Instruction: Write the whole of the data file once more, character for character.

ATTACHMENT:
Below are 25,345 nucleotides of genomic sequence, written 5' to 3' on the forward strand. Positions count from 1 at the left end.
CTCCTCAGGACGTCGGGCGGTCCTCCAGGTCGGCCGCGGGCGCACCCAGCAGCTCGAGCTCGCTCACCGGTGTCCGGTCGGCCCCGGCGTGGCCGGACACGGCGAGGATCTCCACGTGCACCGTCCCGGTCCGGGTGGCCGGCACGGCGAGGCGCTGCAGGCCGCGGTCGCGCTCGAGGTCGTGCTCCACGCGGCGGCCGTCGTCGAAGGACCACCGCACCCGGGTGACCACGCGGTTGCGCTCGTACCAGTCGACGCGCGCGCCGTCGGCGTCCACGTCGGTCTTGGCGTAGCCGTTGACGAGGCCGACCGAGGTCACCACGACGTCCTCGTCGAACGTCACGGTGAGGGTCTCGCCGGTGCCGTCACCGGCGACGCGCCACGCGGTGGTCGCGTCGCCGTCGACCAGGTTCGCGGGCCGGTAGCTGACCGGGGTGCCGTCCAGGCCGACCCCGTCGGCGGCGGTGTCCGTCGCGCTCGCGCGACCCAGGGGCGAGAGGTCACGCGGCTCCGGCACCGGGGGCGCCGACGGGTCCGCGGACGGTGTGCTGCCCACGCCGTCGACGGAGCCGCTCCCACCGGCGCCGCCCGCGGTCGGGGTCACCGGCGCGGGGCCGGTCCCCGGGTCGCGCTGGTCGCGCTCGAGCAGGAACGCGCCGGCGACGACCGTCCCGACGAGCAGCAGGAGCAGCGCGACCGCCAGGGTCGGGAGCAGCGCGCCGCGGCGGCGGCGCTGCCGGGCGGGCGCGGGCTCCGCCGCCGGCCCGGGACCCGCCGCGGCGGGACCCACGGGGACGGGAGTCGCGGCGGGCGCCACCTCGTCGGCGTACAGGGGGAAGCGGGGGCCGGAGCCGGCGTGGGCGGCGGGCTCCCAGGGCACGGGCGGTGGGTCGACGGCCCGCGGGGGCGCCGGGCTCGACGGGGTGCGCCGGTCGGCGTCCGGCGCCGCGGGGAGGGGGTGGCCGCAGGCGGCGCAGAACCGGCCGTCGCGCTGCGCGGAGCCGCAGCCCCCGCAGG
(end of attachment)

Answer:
Below are 25,345 nucleotides of genomic sequence, written 5' to 3' on the forward strand. Positions count from 1 at the left end.
CTCCTCAGGACGTCGGGCGGTCCTCCAGGTCGGCCGCGGGCGCACCCAGCAGCTCGAGCTCGCTCACCGGTGTCCGGTCGGCCCCGGCGTGGCCGGACACGGCGAGGATCTCCACGTGCACCGTCCCGGTCCGGGTGGCCGGCACGGCGAGGCGCTGCAGGCCGCGGTCGCGCTCGAGGTCGTGCTCCACGCGGCGGCCGTCGTCGAAGGACCACCGCACCCGGGTGACCACGCGGTTGCGCTCGTACCAGTCGACGCGCGCGCCGTCGGCGTCCACGTCGGTCTTGGCGTAGCCGTTGACGAGGCCGACCGAGGTCACCACGACGTCCTCGTCGAACGTCACGGTGAGGGTCTCGCCGGTGCCGTCACCGGCGACGCGCCACGCGGTGGTCGCGTCGCCGTCGACCAGGTTCGCGGGCCGGTAGCTGACCGGGGTGCCGTCCAGGCCGACCCCGTCGGCGGCGGTGTCCGTCGCGCTCGCGCGACCCAGGGGCGAGAGGTCACGCGGCTCCGGCACCGGGGGCGCCGACGGGTCCGCGGACGGTGTGCTGCCCACGCCGTCGACGGAGCCGCTCCCACCGGCGCCGCCCGCGGTCGGGGTCACCGGCGCGGGGCCGGTCCCCGGGTCGCGCTGGTCGCGCTCGAGCAGGAACGCGCCGGCGACGACCGTCCCGACGAGCAGCAGGAGCAGCGCGACCGCCAGGGTCGGGAGCAGCGCGCCGCGGCGGCGGCGCTGCCGGGCGGGCGCGGGCTCCGCCGCCGGCCCGGGACCCGCCGCGGCGGGACCCACGGGGACGGGAGTCGCGGCGGGCGCCACCTCGTCGGCGTACAGGGGGAAGCGGGGGCCGGAGCCGGCGTGGGCGGCGGGCTCCCAGGGCACGGGCGGTGGGTCGACGGCCCGCGGGGGCGCCGGGCTCGACGGGGTGCGCCGGTCGGCGTCCGGCGCCGCGGGGAGGGGGTGGCCGCAGGCGGCGCAGAACCGGCCGTCGCGCTGCGCGGAGCCGCAGCCCCCGCAGG